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‘Charlie Countryman’: Shia LaBeouf, sex, drugs and tedium


Charlie Shia LaBeouf

Gabi Evan Rachel Wood

Nigel Mads Mikkelsen

Victor Ian Caramitru

Millennium Entertainment presents a film directed by Fredrik Bond and written by Matt Drake. Running time: 107 minutes. Rated R (for some brutal violence, language throughout, sexuality/nudity and drug use). Opens Friday at AMC South Barrington and on video on demand.

Ah, Bucharest. That exotic, Eastern European hotbed of romance, intrigue and hefty film-production tax breaks.

The latter is the most likely reason why this wildly improbable and maddeningly tedious (despite regular infusions of drugs, sex and violence) crime thriller/romance was set there. A recommendation by the ghost of the main character’s mother might also have had something to do with it.

“Go to Bucharest,” says recently expired mom (Melissa Leo) to grieving young Charlie Countryman (Shia LaBeouf, substituting rabbity diffidence for his usual smart-aleck persona), when he asks for specific advice about what to do with the rest of his life. Why Bucharest, mom? “It seems specific,” she explains.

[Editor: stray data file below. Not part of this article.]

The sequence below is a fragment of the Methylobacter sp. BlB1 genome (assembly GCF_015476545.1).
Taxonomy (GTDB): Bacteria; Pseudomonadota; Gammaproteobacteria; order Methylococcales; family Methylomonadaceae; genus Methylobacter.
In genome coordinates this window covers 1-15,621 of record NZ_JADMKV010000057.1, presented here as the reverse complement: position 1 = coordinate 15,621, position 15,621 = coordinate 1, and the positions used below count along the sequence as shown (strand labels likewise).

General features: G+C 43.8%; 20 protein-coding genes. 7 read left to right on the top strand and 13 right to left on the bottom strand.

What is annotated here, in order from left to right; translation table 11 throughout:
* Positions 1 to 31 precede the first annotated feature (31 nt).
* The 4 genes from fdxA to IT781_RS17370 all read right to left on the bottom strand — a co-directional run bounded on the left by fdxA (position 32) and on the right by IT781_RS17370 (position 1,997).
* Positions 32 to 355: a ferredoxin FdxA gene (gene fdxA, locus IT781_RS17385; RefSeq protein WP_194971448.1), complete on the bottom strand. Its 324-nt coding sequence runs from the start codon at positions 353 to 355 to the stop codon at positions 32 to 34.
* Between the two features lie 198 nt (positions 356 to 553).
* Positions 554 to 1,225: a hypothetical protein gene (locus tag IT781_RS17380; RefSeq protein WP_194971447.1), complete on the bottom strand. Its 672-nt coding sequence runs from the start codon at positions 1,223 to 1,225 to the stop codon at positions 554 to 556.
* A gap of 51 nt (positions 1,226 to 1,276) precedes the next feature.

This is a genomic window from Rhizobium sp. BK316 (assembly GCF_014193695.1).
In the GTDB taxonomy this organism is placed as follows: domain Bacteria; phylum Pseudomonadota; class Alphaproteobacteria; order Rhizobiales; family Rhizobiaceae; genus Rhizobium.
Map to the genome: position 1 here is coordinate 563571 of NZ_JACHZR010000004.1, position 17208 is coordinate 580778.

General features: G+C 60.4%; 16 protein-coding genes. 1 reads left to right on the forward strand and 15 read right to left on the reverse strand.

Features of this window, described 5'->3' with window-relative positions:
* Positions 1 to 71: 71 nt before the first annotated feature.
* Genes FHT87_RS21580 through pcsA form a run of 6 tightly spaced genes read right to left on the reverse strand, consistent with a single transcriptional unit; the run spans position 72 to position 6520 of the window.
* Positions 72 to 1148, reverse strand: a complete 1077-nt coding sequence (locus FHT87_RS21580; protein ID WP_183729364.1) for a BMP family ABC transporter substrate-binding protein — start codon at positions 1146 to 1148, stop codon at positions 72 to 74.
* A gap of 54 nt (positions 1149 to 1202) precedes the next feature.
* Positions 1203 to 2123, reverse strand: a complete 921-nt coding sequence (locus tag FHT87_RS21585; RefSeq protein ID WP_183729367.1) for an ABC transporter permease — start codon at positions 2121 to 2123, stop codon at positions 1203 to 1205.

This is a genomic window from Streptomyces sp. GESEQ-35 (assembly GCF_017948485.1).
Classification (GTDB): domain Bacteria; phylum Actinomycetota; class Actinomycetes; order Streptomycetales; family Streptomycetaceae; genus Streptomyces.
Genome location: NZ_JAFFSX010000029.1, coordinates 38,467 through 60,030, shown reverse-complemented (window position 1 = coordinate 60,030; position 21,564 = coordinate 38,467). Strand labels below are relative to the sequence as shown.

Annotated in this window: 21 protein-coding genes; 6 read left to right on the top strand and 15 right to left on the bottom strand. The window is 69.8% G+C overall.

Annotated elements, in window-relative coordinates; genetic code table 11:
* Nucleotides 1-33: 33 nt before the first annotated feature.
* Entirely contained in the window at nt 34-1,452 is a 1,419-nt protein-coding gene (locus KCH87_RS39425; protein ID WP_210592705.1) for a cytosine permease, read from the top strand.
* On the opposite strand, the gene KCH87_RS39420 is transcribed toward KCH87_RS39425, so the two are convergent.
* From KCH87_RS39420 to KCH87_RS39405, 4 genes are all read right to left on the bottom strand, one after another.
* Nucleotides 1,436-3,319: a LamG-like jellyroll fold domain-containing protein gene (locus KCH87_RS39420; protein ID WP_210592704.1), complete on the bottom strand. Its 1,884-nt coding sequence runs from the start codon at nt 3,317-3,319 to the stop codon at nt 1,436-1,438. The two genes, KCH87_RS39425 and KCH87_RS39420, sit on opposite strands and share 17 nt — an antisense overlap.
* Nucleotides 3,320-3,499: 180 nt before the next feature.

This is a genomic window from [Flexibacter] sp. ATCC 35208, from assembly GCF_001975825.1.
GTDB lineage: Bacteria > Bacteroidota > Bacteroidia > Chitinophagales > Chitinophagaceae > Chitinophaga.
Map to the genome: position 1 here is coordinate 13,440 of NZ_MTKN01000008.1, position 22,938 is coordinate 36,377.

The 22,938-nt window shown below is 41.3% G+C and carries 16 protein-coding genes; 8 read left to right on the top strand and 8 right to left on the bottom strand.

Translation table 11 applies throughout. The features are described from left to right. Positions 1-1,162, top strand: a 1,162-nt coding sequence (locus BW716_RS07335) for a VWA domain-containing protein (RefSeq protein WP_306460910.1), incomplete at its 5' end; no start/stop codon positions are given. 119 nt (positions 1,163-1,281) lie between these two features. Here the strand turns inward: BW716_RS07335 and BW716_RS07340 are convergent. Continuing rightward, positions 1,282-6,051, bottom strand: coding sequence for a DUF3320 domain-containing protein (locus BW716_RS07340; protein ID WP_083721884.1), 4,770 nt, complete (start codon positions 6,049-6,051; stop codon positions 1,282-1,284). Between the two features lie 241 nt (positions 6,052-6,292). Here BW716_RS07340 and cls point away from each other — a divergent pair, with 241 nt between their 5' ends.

We find out later she was thinking of Budapest, but that doesn’t matter because Charlie’s off, leaving Chicago behind and taking nothing with him but his ponytail, his scraggly goatee and his perpetually baffled expression. On the plane, Charlie makes the acquaintance of an eccentric, middle-aged Romanian (Ion Caramitru), who also promptly dies and gives him further instructions — to find his daughter and give her the wacky hat he bought for her in Chicago.

He does find daughter Gabi (Evan Rachel Wood of HBO’s “True Blood”), a dark-eyed beauty who plays cello at the Bucharest Opera House and has credibility-straining connections to a couple of brutally ruthless gangsters. One is ominous ex-husband Nigel (Mads Mikkelson of NBC’s “Hannibal”), who’s after incriminating videotape Gabi’s father used to keep him away from her.

Sound exciting? Well, maybe it might have been if “Charlie Countryman” wasn’t stocked with such a dull collection of unlikable, paper-thin characters, all of them stuck in a story that has nowhere interesting to go. Just to keep things moving, TV-commercial director Fredrik Bond and screenwriter Matt Drake (the raunchy teen comedy “Project X”) conspire to have Charlie beaten, tasered, hit by a car and dosed with Ecstasy —and toss in lots of unwholesome comic relief courtesy of Charlie’s drug-addled hostel roommates (James Buckley and “Harry Potter” alum Rupert Grint).

Charlie doesn’t mind, though, because he’s in love, love, love and, despite the pain and punishment, apparently having a wonderful time. Anyone watching is highly unlikely to feel the same way.

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